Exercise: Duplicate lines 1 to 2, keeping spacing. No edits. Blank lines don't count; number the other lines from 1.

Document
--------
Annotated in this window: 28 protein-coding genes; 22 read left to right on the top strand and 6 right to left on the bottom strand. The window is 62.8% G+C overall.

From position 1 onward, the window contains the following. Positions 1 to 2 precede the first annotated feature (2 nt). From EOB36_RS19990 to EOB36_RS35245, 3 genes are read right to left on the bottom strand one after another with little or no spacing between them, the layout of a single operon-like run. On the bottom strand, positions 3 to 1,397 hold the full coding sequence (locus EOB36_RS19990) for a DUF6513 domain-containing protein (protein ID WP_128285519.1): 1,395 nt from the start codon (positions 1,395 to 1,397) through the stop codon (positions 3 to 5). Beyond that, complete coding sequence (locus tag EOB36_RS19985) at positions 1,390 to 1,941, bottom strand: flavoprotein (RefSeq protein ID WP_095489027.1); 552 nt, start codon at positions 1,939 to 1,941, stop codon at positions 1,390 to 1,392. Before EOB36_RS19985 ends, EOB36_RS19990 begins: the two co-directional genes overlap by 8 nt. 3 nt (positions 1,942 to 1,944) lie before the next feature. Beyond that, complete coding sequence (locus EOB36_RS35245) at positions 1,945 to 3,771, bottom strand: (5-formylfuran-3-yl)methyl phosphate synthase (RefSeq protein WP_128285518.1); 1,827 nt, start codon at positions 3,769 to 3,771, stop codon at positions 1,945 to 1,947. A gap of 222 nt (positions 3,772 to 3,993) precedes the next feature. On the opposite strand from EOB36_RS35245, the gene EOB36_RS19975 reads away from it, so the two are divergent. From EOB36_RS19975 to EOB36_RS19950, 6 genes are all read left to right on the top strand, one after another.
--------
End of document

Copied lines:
Annotated in this window: 28 protein-coding genes; 22 read left to right on the top strand and 6 right to left on the bottom strand. The window is 62.8% G+C overall.

From position 1 onward, the window contains the following. Positions 1 to 2 precede the first annotated feature (2 nt). From EOB36_RS19990 to EOB36_RS35245, 3 genes are read right to left on the bottom strand one after another with little or no spacing between them, the layout of a single operon-like run. On the bottom strand, positions 3 to 1,397 hold the full coding sequence (locus EOB36_RS19990) for a DUF6513 domain-containing protein (protein ID WP_128285519.1): 1,395 nt from the start codon (positions 1,395 to 1,397) through the stop codon (positions 3 to 5). Beyond that, complete coding sequence (locus tag EOB36_RS19985) at positions 1,390 to 1,941, bottom strand: flavoprotein (RefSeq protein ID WP_095489027.1); 552 nt, start codon at positions 1,939 to 1,941, stop codon at positions 1,390 to 1,392. Before EOB36_RS19985 ends, EOB36_RS19990 begins: the two co-directional genes overlap by 8 nt. 3 nt (positions 1,942 to 1,944) lie before the next feature. Beyond that, complete coding sequence (locus EOB36_RS35245) at positions 1,945 to 3,771, bottom strand: (5-formylfuran-3-yl)methyl phosphate synthase (RefSeq protein WP_128285518.1); 1,827 nt, start codon at positions 3,769 to 3,771, stop codon at positions 1,945 to 1,947. A gap of 222 nt (positions 3,772 to 3,993) precedes the next feature. On the opposite strand from EOB36_RS35245, the gene EOB36_RS19975 reads away from it, so the two are divergent. From EOB36_RS19975 to EOB36_RS19950, 6 genes are all read left to right on the top strand, one after another.